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It also seemed the goal of this film to tear down much of the esteem and awe granted to the Jedi in previous films and to tarnish their legacy. Yoda so blithely destroys the ancient Jedi texts and makes a flippant comment about them not being page turners. If they’re so irrelevant, then why were they preserved for so long? Why even include them in the story? That entire sequence seemed pointless. It served no purpose in the plot.
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Rather, I was taken by Luke’s lightsaber breaking in half during the Force struggle between Kylo and Rey. That was a brilliant foreshadowing of Luke’s death (and foreshadowing is a familiar tool in the writer’s toolbox).
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The lightsaber, once Anakin Skywalker’s, had been with Luke since it was given to him by Obi-Wan in A New Hope and was familiar to the audience. It meant more to us than a set of books that we never heard about or saw before until this film.
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Also, Rey barely had any training compared to Luke, yet Yoda feels that she knows all she needs to. Really? It’s that simple? We were given the impression that it took a bit more. Apparently not. Is she a Jedi Knight or a Master now? Do those ranks even exist anymore?
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And here we go again with young Jedi willingly surrendering to Sith Lord because young Jedi feels the conflict within said Sith Lord and thinks Sith Lord can be turned to the Light. So Young Jedi willingly surrenders to Terrible Baddies. Together, young Jedi and Sith Lord take the elevator up to face the Evil Uberlord (previously Emperor Palpatine, now Supreme Leader Snoke). Evil Uberlord takes possession of young Jedi’s lightsaber and taunts/threatens young Jedi. Young Jedi tries to cut down Evil Uberlord, but is prevented from doing so until, in the end, Evil Uberlord’s own Sith pupil kills him. Oh, and the Evil Uberlord’s personal guards wear monotone red outfits. Even that detail is unoriginal.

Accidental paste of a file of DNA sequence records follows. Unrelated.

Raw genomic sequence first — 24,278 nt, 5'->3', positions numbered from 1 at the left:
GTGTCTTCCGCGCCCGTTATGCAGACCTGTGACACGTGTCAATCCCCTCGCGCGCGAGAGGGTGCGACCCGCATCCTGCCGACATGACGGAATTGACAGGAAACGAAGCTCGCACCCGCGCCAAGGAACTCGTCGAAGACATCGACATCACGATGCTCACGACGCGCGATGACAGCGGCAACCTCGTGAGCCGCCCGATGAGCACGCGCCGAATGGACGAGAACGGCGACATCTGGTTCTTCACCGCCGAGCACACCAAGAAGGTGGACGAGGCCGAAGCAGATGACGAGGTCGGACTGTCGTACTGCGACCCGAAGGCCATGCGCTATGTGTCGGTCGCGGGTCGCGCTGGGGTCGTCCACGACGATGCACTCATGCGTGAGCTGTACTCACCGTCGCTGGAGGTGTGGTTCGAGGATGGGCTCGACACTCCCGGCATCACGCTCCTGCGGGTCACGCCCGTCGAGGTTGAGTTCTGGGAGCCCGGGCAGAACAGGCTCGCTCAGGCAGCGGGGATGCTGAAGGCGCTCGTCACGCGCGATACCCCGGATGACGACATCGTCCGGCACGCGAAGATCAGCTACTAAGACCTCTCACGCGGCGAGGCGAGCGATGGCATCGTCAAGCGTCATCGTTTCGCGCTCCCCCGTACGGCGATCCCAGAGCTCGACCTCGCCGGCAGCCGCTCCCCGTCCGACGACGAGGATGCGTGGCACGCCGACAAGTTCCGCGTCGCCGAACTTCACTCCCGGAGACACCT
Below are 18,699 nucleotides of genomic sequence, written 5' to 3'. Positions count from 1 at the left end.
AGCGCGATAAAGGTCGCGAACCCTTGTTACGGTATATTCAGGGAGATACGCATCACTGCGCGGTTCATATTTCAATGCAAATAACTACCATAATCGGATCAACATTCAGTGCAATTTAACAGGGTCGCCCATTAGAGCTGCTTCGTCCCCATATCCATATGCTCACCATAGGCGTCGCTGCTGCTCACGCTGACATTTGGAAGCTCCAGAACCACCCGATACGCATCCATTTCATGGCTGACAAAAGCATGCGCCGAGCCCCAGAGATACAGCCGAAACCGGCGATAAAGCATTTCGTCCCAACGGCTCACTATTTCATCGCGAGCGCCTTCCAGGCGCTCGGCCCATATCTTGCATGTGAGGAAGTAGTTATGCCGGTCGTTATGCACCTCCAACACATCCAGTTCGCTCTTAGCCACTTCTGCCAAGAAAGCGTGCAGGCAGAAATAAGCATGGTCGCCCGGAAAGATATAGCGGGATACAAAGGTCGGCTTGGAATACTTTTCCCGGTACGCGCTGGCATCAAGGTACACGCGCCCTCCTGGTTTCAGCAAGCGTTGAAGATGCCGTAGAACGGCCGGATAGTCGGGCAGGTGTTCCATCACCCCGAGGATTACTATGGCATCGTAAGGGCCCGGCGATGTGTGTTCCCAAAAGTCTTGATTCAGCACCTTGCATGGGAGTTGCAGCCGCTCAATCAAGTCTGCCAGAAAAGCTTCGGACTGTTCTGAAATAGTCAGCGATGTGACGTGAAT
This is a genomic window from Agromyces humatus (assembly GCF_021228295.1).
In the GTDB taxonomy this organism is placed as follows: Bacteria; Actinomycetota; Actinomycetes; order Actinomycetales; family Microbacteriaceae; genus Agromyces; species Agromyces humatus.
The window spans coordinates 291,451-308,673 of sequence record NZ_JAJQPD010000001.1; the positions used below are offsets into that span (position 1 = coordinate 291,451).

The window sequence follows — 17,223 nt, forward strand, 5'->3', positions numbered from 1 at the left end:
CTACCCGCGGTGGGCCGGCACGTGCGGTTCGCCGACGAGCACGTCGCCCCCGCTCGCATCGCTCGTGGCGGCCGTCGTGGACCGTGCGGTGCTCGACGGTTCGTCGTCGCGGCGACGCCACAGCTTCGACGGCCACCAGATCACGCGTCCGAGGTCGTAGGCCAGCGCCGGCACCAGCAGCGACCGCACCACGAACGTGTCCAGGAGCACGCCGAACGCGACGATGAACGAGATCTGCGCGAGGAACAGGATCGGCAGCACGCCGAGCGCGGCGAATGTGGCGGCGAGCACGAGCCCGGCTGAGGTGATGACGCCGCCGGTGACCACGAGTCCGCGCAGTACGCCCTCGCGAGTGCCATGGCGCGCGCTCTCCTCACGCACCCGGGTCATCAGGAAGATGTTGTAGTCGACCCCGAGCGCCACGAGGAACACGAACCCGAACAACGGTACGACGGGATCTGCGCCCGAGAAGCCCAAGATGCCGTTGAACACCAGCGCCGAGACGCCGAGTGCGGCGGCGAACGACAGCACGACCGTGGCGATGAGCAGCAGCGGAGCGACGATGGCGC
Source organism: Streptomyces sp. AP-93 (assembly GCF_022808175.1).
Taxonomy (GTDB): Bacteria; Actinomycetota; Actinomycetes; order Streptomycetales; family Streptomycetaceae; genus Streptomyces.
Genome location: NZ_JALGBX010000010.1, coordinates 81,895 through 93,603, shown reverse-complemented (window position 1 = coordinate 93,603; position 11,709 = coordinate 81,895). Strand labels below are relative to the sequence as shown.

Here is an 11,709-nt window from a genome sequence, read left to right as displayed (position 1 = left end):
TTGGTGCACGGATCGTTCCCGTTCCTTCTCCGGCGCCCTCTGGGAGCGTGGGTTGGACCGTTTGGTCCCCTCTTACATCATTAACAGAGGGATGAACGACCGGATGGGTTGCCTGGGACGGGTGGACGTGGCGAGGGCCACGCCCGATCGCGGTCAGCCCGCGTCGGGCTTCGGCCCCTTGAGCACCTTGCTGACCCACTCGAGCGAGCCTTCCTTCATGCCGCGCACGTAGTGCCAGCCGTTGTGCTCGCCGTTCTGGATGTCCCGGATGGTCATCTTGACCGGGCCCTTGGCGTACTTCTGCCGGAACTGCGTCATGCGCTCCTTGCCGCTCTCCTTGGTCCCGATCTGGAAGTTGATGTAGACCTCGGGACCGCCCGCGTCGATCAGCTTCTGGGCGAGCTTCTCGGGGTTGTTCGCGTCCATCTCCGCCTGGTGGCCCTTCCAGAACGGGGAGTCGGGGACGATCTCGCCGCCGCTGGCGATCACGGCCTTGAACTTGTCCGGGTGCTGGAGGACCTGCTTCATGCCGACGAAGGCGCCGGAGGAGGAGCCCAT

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Yeah, we saw this before. Rian Johnson just put his own spin on it. I fully support paying homage (as with the old hologram of Leia), but while The Force Awakens ripped off A New Hope, The Last Jedi pilfered that throne room sequence straight from Return of the Jedi.  As for Snoke himself, he has no backstory and no depth whatsoever. He is a shallow duplicate of Palpatine, at times regurgitating the former Emperor’s lines verbatim.
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As for the rest, the First Order’s General Hux (Domhnall Gleeson) is far too young, stupid, and incompetent to lead and his dialogue was frequently sophomoric. While Chewbacca, C-3PO, and R2-D2 had a few humorous and/or poignant moments in the film, they were mostly relegated to the background. The entire sequence at the casino was a waste. It added nothing to the story, and while Benicio del Toro is cool, he ultimately served no purpose? By the time Finn and Rose crashed into the old Rebel base, I felt their entire subplot was fluff. They did nothing for the story at all.